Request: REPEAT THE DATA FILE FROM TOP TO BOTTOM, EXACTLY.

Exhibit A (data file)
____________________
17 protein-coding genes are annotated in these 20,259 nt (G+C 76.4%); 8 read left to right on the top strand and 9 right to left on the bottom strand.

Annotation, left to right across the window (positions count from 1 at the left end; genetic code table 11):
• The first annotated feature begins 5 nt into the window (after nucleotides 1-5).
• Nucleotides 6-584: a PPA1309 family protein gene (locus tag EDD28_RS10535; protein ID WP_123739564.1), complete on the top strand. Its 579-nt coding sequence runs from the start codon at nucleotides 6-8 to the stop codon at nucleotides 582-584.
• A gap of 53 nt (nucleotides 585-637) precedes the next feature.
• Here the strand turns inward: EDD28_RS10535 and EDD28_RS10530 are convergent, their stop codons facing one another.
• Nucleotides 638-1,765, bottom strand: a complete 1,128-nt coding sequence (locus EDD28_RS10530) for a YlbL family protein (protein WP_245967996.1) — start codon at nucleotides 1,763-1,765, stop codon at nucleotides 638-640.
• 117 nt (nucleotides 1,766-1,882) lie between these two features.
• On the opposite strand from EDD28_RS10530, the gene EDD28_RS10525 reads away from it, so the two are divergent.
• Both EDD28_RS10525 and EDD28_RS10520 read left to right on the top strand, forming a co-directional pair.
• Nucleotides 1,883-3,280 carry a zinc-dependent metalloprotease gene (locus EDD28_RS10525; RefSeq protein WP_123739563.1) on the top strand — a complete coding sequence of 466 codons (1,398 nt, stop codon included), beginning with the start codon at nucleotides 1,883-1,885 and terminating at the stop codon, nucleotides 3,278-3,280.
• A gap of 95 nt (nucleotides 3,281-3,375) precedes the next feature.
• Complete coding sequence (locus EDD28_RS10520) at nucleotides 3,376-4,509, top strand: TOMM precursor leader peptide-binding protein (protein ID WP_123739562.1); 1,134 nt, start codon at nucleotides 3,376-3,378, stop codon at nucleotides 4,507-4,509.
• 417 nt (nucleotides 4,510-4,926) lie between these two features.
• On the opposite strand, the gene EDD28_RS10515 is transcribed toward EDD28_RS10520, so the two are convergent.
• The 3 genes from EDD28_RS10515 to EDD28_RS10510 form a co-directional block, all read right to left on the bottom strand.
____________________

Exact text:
17 protein-coding genes are annotated in these 20,259 nt (G+C 76.4%); 8 read left to right on the top strand and 9 right to left on the bottom strand.

Annotation, left to right across the window (positions count from 1 at the left end; genetic code table 11):
• The first annotated feature begins 5 nt into the window (after nucleotides 1-5).
• Nucleotides 6-584: a PPA1309 family protein gene (locus tag EDD28_RS10535; protein ID WP_123739564.1), complete on the top strand. Its 579-nt coding sequence runs from the start codon at nucleotides 6-8 to the stop codon at nucleotides 582-584.
• A gap of 53 nt (nucleotides 585-637) precedes the next feature.
• Here the strand turns inward: EDD28_RS10535 and EDD28_RS10530 are convergent, their stop codons facing one another.
• Nucleotides 638-1,765, bottom strand: a complete 1,128-nt coding sequence (locus EDD28_RS10530) for a YlbL family protein (protein WP_245967996.1) — start codon at nucleotides 1,763-1,765, stop codon at nucleotides 638-640.
• 117 nt (nucleotides 1,766-1,882) lie between these two features.
• On the opposite strand from EDD28_RS10530, the gene EDD28_RS10525 reads away from it, so the two are divergent.
• Both EDD28_RS10525 and EDD28_RS10520 read left to right on the top strand, forming a co-directional pair.
• Nucleotides 1,883-3,280 carry a zinc-dependent metalloprotease gene (locus EDD28_RS10525; RefSeq protein WP_123739563.1) on the top strand — a complete coding sequence of 466 codons (1,398 nt, stop codon included), beginning with the start codon at nucleotides 1,883-1,885 and terminating at the stop codon, nucleotides 3,278-3,280.
• A gap of 95 nt (nucleotides 3,281-3,375) precedes the next feature.
• Complete coding sequence (locus EDD28_RS10520) at nucleotides 3,376-4,509, top strand: TOMM precursor leader peptide-binding protein (protein ID WP_123739562.1); 1,134 nt, start codon at nucleotides 3,376-3,378, stop codon at nucleotides 4,507-4,509.
• 417 nt (nucleotides 4,510-4,926) lie between these two features.
• On the opposite strand, the gene EDD28_RS10515 is transcribed toward EDD28_RS10520, so the two are convergent.
• The 3 genes from EDD28_RS10515 to EDD28_RS10510 form a co-directional block, all read right to left on the bottom strand.